New York Times: Iran’s efforts to cultivate political support in Latin America at a time of rising international tension over its nuclear program appear to have encountered a significant obstacle: Brazil, the region’s economic powerhouse.
The New York Times
By SIMON ROMERO
RIO DE JANEIRO — Iran’s efforts to cultivate political support in Latin America at a time of rising international tension over its nuclear program appear to have encountered a significant obstacle: Brazil, the region’s economic powerhouse.
After President Mahmoud Ahmadinejad of Iran took a four-country tour of Latin America this month, during which he met with several outspoken critics of the United States but was notably not invited to stop in Brazil, one of his top advisers took a public swipe at Brazil’s president, Dilma Rousseff, saying she had “destroyed years of good relations” between the two nations.
“The Brazilian president has been striking against everything that Lula accomplished,” Ali Akbar Javanfekr, who has worked as Mr. Ahmadinejad’s top media adviser, said in an interview published Monday by Folha de São Paulo, a leading Brazilian newspaper, in which he compared Ms. Rousseff to her predecessor and political mentor, Luiz Inácio Lula da Silva.
Mr. da Silva, who left office a year ago, visited Tehran in 2010, wading into Middle East diplomacy in an attempt to defuse the crisis over Iran’s nuclear program. Together with Turkey’s government, he forged a fuel-swap deal for Iran to ship low-enriched uranium abroad.
That agreement failed after the Obama administration rejected it and Iran said it planned to continue enriching uranium. Even so, Brazil’s exports to Iran soared in the ensuing months; Iran briefly surpassed Russia at one point in 2011 as the largest export market for Brazilian beef.
In recent months, however, trade ties between the two nations have frayed somewhat. Brazil’s exports to Iran climbed to $2.1 billion in 2010 from $1.2 billion a year earlier. But now some Brazilian companies have complained that it has become harder to obtain Iranian import licenses, curbing what had been an otherwise dynamic market for Brazil.
“Since October, we noticed an abrupt break in purchases by Iran,” said Francisco Turra, president of the Brazilian Poultry Union, a trade group. He said that officials at Iran’s Embassy in Brasília and at Brazil’s Embassy in Tehran had assured his group that Brazilian exports were still welcome in Iran. Mr. Turra said he was awaiting the release of the new export statistics to determine how to proceed.
The views of Mr. Javanfekr, an influential if polarizing political figure in Iran, present a dilemma for Brazil as it attempts to hew to a pragmatic foreign policy that maintains access to important markets while avoiding confrontation.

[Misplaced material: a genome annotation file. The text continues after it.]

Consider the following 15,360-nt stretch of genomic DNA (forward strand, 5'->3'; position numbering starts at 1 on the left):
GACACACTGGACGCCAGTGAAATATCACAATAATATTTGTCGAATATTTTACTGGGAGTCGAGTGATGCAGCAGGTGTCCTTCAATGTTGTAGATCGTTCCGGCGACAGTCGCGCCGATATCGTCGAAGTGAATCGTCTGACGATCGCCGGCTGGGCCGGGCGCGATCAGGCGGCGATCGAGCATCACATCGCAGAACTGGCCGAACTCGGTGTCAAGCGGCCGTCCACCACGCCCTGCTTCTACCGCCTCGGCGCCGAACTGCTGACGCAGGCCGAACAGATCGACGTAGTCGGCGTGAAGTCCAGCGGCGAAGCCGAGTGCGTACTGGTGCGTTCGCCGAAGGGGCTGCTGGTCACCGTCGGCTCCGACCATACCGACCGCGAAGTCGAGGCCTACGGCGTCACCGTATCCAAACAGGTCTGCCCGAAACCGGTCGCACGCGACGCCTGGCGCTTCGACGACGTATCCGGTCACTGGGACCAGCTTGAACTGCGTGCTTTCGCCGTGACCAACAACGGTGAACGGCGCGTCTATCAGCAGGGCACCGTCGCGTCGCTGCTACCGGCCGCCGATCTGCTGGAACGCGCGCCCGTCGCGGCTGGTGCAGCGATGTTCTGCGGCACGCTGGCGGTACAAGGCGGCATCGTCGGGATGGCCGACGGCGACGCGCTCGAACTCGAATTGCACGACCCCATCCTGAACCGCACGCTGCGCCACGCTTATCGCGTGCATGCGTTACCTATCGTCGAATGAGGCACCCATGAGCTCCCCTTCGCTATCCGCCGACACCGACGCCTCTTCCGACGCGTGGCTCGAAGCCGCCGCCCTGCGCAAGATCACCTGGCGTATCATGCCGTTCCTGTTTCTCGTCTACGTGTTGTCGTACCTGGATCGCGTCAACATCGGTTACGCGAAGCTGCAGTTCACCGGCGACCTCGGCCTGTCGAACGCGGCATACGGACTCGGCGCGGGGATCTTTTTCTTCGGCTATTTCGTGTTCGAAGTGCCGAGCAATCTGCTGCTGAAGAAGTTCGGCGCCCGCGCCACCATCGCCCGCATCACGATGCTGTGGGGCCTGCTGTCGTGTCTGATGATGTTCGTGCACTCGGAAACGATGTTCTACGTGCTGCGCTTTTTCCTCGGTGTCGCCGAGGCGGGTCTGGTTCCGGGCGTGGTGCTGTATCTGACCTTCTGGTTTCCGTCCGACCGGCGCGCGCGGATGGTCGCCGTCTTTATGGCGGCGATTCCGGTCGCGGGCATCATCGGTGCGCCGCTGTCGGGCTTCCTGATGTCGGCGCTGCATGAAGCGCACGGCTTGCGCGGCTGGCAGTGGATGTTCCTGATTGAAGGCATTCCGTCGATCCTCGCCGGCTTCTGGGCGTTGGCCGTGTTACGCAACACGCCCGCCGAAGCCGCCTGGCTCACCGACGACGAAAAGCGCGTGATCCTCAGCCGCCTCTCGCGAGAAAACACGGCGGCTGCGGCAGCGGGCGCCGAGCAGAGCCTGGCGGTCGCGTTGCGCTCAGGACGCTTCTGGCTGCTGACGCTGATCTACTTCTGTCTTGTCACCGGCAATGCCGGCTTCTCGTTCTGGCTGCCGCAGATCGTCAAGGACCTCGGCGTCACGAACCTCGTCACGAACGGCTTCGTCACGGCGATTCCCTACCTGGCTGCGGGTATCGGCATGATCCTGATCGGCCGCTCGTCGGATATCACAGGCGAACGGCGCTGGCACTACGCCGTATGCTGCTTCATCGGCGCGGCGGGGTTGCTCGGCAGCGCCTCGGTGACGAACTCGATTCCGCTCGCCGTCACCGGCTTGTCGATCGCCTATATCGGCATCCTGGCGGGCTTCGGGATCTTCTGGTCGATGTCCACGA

Nevertheless, last year, after the election of Ms. Rousseff, Mr. da Silva’s chosen successor, Brazil supported a move by the United Nations to investigate claims of human rights abuses in Iran, an initiative led by Washington. The decision was viewed as a subtle shift from Mr. da Silva’s previous relations with Tehran.
Tovar da Silva Nunes, the spokesman for Brazil’s Foreign Affairs Ministry, declined to comment on Mr. Javanfekr’s remarks. Instead, Mr. da Silva Nunes said ties with Iran remained warm, reflected by a meeting at the United Nations in September between Foreign Minister Antonio Patriota and his Iranian counterpart, Ali Akbar Salehi, arranged at Iran’s request. Moreover, Mr. da Silva Nunes said Brazil remained “skeptical” about the use of sanctions to exert pressure on Iran.
How closely Mr. Javanfekr’s remarks adhere to the views of the Iranian political establishment is a matter of debate. Though he wields influence in the Iranian president’s circle of top advisers, having served as the head of the official Islamic Republic News Agency and Iran’s official daily newspaper, Mr. Javanfekr has also come under scrutiny amid a rivalry within Iran’s leadership. A Tehran court recently gave Mr. Javanfekr a one-year jail sentence for insulting Ayatollah Ali Khamenei, Iran’s supreme leader, exposing the friction between Mr. Ahmadinejad and conservatives in government.
In his swing through Latin America this month, Mr. Ahmadinejad visited just four nations, all with tense ties with Washington but limited regional influence: Venezuela, Nicaragua, Cuba and Ecuador. The itinerary did not include the region’s largest countries: Brazil, Mexico, Colombia or Argentina.
Iran’s efforts to make new friends in Latin America also seemed to gain little traction during the tour. In one exception, while in Managua, Nicaragua’s capital, Mr. Ahmadinejad met with Desi Bouterse, the convicted drug trafficker who is now president of tiny Suriname.
However, Iran’s ambassador in Brasília, Mohsen Shaterzadeh, surprised reporters on Saturday by telling them that Mr. Ahmadinejad was still planning to visit Brazil sometime this year. He did not mention a date. Mr. da Silva Nunes, the spokesman for Brazil’s Foreign Affairs Ministry, said Monday that no formal request for a visit had yet been made.
Lis Horta Moriconi contributed reporting